This confrontation between Mary and Peter is well documented in a number of Gnostic scriptures. Mary exposes the small mindedness and superficiality of Peter and Andrew who find it difficult to comprehend, let alone accept, the deeper spiritual understanding Mary acquired through her personal experience and closer relationship with Christ.

      James Robinson observes:

      Indeed Peter and Andrew seem to prefer the very thing against which Christ warned them – a religion based on arbitrary ideas (in this case represented by Peter’s male chauvinism and Andrew’s ignorance). And yet many of their ideas have shaped modern Christianity while, paradoxically, Mary Magdalene’s spirituality, which here seems more consistent with the teachings of Christ, is unheard of today.

       


       

      Transforming the Faiths of Our Fathers : Women Who Changed American Religion
      Posted: Saturday July 10, 2004 4:31 PM EST


       

      Far from being a dry anthology of essays about the movers and shakers of religious feminism in the late 20th century, this book dares to let these iconoclastic women speak for themselves, in all their pain, wisdom and glorious humor. Some of the writers’ names may sound familiar, particularly to those who have read feminist and womanist theology: the roster includes Rosemary Radford Ruether, Elisabeth Schussler Fiorenza, Judith Plaskow, Carol Christ and Delores Williams.

      Other contributors, such as Lois Miriam Wilson, the first female moderator of the United Church of Canada, are not household names, but readers will be fascinated by their experiences. The contributors come from mainline Protestant, evangelical Protestant, Catholic, Islamic, Jewish, Mormon, Buddhist and goddess backgrounds. As the women share their spiritual journeys, they talk about how religion has both limited and empowered them. The book can be revisionist; several essays challenge the idea that womanist theology was created by black and Latina women because “whitefeminist” theology had ignored their needs. (Ruether in particular argues that religious feminism was concerned about racism from the beginning.) Readers will be encouraged by these women’s bravery, as well as by the book’s implicit reminder of how far women have come in a relatively short time.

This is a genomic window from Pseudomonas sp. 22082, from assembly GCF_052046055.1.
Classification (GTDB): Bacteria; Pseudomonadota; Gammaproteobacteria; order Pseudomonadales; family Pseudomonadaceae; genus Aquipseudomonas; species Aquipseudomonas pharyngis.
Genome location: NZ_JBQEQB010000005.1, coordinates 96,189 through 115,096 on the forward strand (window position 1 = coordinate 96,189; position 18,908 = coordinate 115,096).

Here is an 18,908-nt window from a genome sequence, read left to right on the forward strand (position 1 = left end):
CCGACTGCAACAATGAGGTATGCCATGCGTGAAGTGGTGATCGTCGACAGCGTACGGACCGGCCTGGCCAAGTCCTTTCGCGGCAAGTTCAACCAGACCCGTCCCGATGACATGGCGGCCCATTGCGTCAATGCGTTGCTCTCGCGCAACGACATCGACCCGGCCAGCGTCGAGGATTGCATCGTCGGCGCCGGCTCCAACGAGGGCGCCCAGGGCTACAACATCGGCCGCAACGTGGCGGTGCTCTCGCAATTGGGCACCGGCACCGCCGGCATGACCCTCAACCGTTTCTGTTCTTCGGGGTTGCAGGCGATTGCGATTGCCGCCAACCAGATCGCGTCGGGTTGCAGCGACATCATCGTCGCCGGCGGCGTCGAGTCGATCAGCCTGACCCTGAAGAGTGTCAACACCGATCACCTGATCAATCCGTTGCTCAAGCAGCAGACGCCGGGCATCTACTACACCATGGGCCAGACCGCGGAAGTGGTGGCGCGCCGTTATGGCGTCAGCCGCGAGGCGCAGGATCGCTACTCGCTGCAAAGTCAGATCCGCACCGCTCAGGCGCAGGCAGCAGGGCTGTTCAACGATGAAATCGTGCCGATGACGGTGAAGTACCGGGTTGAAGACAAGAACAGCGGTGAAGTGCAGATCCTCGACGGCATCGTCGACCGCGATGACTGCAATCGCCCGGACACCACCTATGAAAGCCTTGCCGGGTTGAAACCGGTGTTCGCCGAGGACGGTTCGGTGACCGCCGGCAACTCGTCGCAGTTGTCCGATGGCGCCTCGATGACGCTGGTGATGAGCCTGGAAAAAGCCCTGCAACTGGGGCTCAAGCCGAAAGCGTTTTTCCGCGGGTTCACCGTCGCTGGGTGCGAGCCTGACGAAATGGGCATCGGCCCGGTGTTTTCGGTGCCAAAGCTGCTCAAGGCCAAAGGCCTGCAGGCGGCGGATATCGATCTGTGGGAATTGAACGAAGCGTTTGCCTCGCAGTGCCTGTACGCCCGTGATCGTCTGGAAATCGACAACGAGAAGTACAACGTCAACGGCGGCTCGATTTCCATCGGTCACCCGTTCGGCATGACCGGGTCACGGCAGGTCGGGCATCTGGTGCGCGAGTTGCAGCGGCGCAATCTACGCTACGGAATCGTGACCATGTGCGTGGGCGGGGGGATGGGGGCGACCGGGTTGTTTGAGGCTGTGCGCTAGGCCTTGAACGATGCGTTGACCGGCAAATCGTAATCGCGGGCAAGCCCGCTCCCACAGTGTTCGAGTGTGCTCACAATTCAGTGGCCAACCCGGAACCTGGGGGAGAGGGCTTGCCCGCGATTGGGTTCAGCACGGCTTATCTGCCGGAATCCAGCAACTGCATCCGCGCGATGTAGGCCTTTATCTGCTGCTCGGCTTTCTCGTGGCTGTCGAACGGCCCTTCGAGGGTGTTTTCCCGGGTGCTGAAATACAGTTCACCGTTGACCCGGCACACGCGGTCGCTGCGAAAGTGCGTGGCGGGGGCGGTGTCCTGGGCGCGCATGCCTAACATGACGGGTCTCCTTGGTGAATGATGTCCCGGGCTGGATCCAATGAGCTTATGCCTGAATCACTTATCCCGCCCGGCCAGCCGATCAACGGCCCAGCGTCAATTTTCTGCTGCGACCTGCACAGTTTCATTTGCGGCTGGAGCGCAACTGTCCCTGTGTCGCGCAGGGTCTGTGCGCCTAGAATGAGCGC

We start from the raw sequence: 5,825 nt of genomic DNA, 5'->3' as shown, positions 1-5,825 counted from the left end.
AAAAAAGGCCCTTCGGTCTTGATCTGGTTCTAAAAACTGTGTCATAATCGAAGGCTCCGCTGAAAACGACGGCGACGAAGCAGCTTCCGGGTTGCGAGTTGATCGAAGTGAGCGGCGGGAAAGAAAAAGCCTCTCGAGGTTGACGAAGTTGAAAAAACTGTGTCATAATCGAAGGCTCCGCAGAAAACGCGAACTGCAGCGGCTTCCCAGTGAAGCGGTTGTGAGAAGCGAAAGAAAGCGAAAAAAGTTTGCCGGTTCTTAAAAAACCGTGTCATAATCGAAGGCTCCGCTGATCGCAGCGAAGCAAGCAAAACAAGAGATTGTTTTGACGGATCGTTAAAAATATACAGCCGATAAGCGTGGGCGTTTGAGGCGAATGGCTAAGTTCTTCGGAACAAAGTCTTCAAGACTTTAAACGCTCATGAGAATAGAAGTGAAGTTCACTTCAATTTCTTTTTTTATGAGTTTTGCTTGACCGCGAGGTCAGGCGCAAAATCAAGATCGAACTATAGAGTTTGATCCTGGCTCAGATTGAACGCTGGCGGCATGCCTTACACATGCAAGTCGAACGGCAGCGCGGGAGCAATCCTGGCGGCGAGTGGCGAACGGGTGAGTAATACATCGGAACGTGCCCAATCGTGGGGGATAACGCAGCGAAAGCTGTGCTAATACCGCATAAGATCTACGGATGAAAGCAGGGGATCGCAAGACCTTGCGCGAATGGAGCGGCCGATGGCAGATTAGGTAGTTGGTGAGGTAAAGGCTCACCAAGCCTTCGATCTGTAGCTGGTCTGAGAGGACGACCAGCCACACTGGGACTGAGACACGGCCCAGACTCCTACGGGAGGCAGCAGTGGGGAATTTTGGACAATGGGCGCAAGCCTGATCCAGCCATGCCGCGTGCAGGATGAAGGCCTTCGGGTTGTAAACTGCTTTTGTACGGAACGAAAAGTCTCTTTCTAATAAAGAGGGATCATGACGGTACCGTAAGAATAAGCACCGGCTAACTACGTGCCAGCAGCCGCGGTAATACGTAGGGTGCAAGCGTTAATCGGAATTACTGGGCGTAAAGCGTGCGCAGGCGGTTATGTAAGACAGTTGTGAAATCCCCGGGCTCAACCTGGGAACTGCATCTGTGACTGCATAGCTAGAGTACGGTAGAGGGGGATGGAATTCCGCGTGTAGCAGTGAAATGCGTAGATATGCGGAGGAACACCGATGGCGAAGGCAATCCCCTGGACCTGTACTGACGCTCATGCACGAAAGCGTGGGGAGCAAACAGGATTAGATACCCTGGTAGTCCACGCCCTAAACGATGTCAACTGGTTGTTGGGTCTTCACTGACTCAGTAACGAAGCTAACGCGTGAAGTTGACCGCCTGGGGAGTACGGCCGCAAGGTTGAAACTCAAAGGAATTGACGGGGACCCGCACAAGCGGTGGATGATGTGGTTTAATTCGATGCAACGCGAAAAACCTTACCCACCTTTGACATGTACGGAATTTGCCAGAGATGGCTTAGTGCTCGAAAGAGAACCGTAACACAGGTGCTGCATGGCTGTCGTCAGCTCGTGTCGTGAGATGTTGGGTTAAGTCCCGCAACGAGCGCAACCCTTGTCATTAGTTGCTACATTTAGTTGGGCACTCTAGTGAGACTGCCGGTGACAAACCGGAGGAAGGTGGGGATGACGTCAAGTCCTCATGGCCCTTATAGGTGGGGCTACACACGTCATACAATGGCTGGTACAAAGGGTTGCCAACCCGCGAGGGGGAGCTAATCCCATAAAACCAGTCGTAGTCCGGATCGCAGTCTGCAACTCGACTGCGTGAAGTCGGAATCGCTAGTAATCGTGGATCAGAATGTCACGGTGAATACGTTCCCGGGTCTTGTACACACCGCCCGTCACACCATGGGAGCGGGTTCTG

Book Description

      Pundits on both the right and the left often portray religion and feminism as inherently incompatible, as opposing forces in American culture. This book seeks to dispel that notion by asking sixteen well-known religious figures to tell the story of how they became involved in the women’s movement. Their work-much of it ongoing-has helped transform the way religion is practiced in this country. They have worked for the ordination of women, for inclusive language and liturgy, for new interpretations of scripture, theology, and religious law, and for an end to religious teachings that contributed to destructive gender stereotypes.

      Authors include Protestant, Catholic, Jewish, Muslim, Mormon, Evangelical, and goddess feminists. Contributors were selected because their personal stories include watershed events in American religion and society over the last forty years. Each one of them has made history and seen it made, and gives her own version of what she has witnessed and experienced. They demonstrate the roots of their feminist activism in religious commitments, and the significance of struggles within religious arenas for expanding women’s possibilities in society and culture.

      Contributors include: Lois M. Wilson, first woman moderator of the United Church of Canada * Letty Cottin Pogrebin, cofounder of Ms. Magazine * Azizah al-Hibri, President of Karamah: Muslim Women Lawyers for Human Rights * Virginia Ramey Mollenkot, founding member of Evangelical Women’s Caucus * Rosemary Radford Ruether, Catholic feminist theologian * Ada Maria Isasi-Diaz, Latina feminist theologian * Riffat Hassan, Muslim feminist theologian * Elisabeth Schussler Fiorenza, feminist Biblical scholar * Carol P. Christ, leader of the Goddess movement * Margaret Toscano, founder of the Mormon Women’s Forum * Charlotte Bunch, President of the Center for Women’s Global Leadership * Blu Greenberg, President of the Jewish Orthodox Feminist Alliance * Delores Williams, womanist theologian * Judith Plaskow, Jewish feminist theologian